It still happens sometimes. As I near the entrance to a store, I reach into my wallet and attempt to pull out my ID. Then, it dawns on me. I am not at the PX, I no longer carry a dependent's ID , and I don't need to prove that I am eligible to shop there.
I was a military spouse for nine years, and I miss it.
Oh, I could complain with the best of them. This post is too small. The clinics are understaffed. The commissary sells out of meat too quickly.
What I would give now to have steady housing, healthcare and discounted prices. Truth be told, the situation was not that bad. It was my attitude that failed miserably.
Please don't take me the wrong way. I am not saying current spouses should not have grievances. Those exist in all walks of life. And, sometimes, you need to get together with your sister spouses and have a good cry over long deployments, issues with pay and poor plumbing in housing.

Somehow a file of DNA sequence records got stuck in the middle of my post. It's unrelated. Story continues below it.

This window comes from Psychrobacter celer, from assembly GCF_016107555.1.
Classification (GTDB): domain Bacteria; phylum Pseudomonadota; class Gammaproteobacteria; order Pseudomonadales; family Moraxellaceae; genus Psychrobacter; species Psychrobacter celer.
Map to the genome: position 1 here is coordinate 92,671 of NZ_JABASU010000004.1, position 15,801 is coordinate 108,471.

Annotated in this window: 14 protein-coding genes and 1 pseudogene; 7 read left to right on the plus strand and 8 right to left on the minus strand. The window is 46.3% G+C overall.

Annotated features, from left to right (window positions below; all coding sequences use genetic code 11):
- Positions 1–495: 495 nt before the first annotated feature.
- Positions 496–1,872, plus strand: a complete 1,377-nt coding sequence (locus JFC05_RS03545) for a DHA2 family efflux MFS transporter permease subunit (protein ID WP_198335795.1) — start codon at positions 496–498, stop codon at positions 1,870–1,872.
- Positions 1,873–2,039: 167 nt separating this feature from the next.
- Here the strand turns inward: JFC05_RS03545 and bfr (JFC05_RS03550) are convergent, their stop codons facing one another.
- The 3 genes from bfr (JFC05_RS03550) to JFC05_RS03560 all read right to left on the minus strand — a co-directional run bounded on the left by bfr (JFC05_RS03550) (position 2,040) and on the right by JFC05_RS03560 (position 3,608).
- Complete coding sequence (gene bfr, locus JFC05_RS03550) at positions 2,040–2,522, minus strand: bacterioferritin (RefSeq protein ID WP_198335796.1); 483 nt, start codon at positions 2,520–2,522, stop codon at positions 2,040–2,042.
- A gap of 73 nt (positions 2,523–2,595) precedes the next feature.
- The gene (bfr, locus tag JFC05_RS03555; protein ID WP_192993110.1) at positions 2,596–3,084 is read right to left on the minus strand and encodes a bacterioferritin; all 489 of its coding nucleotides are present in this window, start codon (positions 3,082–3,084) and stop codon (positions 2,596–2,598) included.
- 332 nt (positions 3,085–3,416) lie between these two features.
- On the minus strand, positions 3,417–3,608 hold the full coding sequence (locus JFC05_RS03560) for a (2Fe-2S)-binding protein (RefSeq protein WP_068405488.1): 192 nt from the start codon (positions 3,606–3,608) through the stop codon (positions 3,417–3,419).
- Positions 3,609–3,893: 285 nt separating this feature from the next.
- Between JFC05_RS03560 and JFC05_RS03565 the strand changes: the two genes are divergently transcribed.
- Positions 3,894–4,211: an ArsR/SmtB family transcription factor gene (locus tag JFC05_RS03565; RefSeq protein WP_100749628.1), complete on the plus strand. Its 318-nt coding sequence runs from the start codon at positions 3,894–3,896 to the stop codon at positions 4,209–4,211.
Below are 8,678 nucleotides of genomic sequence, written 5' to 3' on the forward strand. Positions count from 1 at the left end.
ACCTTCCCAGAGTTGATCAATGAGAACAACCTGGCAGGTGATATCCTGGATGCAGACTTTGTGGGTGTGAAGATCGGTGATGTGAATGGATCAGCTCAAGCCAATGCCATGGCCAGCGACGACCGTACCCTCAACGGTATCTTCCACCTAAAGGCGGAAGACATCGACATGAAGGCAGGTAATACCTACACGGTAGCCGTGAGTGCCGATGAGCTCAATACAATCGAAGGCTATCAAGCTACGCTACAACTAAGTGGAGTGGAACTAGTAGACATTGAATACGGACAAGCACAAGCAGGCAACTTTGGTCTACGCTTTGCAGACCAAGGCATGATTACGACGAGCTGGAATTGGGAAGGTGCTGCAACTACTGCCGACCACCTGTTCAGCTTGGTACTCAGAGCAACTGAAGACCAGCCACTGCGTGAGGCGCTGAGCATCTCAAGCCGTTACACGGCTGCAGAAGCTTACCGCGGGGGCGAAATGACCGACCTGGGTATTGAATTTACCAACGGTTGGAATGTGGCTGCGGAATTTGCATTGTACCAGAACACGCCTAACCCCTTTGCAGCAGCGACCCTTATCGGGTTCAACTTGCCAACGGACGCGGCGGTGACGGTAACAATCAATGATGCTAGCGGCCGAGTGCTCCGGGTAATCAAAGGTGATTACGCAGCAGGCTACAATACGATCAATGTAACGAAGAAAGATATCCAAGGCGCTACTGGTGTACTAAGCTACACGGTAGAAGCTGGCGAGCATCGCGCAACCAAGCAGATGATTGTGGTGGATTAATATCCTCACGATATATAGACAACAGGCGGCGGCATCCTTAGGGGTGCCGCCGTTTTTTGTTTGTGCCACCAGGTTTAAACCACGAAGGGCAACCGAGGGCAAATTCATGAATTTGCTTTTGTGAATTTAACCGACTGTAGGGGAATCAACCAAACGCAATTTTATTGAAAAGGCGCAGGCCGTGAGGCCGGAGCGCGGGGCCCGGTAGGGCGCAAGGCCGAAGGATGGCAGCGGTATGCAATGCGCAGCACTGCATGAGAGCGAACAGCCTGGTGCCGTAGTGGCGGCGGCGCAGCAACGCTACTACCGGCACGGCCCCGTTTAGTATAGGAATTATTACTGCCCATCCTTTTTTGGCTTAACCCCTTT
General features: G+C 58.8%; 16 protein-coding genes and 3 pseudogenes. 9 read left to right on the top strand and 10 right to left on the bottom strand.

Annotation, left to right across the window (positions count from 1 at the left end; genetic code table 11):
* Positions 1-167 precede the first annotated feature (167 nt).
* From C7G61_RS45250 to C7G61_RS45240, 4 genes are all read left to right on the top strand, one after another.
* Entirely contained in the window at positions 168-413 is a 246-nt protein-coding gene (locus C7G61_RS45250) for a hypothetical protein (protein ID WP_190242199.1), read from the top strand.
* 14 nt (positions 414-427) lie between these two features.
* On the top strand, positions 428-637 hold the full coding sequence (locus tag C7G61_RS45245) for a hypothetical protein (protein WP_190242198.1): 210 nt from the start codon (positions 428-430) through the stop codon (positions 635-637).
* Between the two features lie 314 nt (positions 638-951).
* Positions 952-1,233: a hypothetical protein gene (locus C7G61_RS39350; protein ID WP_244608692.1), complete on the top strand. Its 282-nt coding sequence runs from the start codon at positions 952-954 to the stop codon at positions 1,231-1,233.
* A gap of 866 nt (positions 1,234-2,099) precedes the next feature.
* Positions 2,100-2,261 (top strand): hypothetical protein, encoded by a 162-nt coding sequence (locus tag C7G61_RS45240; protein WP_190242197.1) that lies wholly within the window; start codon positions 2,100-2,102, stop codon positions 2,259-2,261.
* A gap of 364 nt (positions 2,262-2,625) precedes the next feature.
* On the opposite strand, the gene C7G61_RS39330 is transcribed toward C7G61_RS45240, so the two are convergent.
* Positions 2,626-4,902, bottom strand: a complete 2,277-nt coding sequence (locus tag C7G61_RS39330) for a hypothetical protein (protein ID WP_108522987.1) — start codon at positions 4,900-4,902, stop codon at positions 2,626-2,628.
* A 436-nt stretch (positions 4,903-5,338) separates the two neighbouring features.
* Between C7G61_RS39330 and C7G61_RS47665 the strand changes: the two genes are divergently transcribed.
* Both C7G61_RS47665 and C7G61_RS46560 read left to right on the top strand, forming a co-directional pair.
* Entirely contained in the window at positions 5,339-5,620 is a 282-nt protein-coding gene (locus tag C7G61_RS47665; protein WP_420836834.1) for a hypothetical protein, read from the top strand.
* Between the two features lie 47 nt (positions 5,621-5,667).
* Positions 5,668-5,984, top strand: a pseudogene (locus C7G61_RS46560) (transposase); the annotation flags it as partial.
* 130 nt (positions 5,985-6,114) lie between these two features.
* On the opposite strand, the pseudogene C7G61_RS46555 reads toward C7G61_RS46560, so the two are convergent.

After you dry your tears and put down you trusty wine glass, though, look around you and consider the opportunities. Think of the people you have met. Think of the sights you have seen. Think of the joyful reunions with your soldier...those that have happened and those to come. Think of how you will miss military life.
You are a military spouse for a reason. You are in this life to touch and be touched by those around you. Embrace that. I wish I had done so when I had the chance.
In a few months, I am going to visit my sister when she makes a PCS to a military installation in Texas. I know that she will be eager to take me out and show me the attractions of nearby towns. And, really, that sounds wonderful; I can't wait to see her and her family.
Before we hit the road, though, I am going to ask her favor: Could we hang around the PX for awhile? That would really make my day.
Mary Ritzo was an Army wife for nine years. She currently residse in New England and am a mother to Isabella (12) and Amanda (11). She is pursuing a degree in Communications/Professional Writing and enjoys vintage cookbooks and running.